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Greenpeace Captain Describes Fear Felt in Jail

Greenpeace activist Peter Willcox holding up his jail release certificate during an interview in St. Petersburg. Dmitry Lovetsky / AP

ST. PETERSBURG — The U.S. captain of the Greenpeace ship seized by the Russian coast guard described in an interview the stress and fear that he and the other 29 people on board felt when they were thrown into Russian jails, with no idea when they would get out.

Most of them were released on bail last week after spending two months behind bars, and all were expected to be free soon.

"The hardest thing was the uncertainty, the anxiety, the damn fear," said Peter Willcox, a veteran Greenpeace activist who was the ship's captain. "Everybody lost weight during the first three weeks, and not because of food, but because of stress."

They were initially charged with piracy for protesting at a Russian oil platform in Arctic waters and if convicted were looking at up to 15 years in prison.

"That changes my life, that changes anybody's life," said Willcox, who is 60. If he received that sentence, he imagined, "I will not see my mother and father again, they are not going to live another 10 or 15 years. My children will be grown up with children of their own."

Investigators have since said they no longer consider the protest to have been piracy, but all 30 still face charges of hooliganism, which could send them to prison for up to seven years.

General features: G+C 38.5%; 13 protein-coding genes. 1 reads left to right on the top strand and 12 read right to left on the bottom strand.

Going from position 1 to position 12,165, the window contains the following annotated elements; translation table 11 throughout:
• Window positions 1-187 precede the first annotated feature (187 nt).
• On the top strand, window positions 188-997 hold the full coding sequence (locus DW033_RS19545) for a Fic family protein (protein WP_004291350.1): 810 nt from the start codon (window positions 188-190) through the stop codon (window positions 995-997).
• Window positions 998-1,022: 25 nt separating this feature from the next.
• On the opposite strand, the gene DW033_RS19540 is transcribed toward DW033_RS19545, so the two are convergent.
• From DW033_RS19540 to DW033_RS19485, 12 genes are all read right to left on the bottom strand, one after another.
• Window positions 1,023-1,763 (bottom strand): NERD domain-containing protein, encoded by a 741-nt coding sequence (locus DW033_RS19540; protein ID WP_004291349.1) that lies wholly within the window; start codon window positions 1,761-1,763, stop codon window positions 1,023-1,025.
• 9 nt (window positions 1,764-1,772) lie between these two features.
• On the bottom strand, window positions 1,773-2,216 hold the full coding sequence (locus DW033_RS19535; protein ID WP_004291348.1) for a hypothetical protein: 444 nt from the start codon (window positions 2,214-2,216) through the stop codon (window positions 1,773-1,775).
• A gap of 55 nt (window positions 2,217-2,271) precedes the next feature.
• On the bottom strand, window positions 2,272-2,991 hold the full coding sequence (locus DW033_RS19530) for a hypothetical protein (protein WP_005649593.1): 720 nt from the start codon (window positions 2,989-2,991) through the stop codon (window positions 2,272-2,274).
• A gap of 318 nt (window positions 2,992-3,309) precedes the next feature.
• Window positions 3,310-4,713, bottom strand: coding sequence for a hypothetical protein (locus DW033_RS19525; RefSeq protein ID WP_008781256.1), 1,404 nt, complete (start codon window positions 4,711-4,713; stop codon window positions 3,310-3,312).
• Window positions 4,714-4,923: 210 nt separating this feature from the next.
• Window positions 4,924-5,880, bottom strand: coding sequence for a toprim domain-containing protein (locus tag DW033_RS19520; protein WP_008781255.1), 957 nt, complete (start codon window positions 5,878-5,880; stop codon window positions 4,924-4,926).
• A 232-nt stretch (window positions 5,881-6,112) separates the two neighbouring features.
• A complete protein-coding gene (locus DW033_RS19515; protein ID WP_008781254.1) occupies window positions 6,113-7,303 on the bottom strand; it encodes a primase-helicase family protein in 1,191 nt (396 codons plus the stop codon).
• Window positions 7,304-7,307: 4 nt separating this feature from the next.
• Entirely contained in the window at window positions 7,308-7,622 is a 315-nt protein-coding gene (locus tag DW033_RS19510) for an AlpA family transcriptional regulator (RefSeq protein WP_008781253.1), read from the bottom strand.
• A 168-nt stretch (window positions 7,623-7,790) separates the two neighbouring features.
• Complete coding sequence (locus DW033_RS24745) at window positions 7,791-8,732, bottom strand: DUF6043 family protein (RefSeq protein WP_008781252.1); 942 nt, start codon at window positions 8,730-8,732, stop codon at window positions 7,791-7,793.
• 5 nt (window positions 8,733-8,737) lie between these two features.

Greenpeace lawyers are optimistic that the foreigners will be able to leave Russia pending trial, but there has been no indication of how soon this could happen. Four of those arrested are Russian citizens, while the rest come from 17 other countries.

The Russian coast guard seized the Greenpeace ship, the Arctic Sunrise, the day after the protest when it was in the high seas and already more than 30 kilometers away from the offshore platform, Willcox said.

"We were completely surprised when we were approached by a helicopter. Men wearing masks came out on a rope with machine guns and pushed all of the crew away and took control over the ship," he said. The captain said he spent the next four days locked in his cabin as the ship was towed to Murmansk, a Russian port above the Arctic Circle.

Dima Litvinov, an activist on board, said the Russian commandos smashed the ship's radio equipment and immediately confiscated all computers, cameras and telephones. They also took all the alcohol they found in the cabins, he said.

"The next day they just stank of alcohol," said Litvinov, 51.

For Willcox, the time in jail was even more difficult because he suffers from claustrophobia.

"The cell door slams and you can hear the echo of the door going up and down the hallway," he said. "Then you hear clang, clang, clang. And you're in there. Then your cellmate starts smoking and I feel my heart beating hard."

Willcox said he fought the claustrophobia by imagining himself working on a small sailboat that he has at home.

Even so, he said his experience in Russia has not been the worst of his 40-year career with Greenpeace. Willcox was the captain of the Rainbow Warrior when it was blown up in 1985 by the French special services, killing one of his shipmates.

And in many ways the mission has been worth it, he said.

"Look at how many more people in the world are aware of the drilling in the Arctic now as opposed to two months ago," Willcox said.

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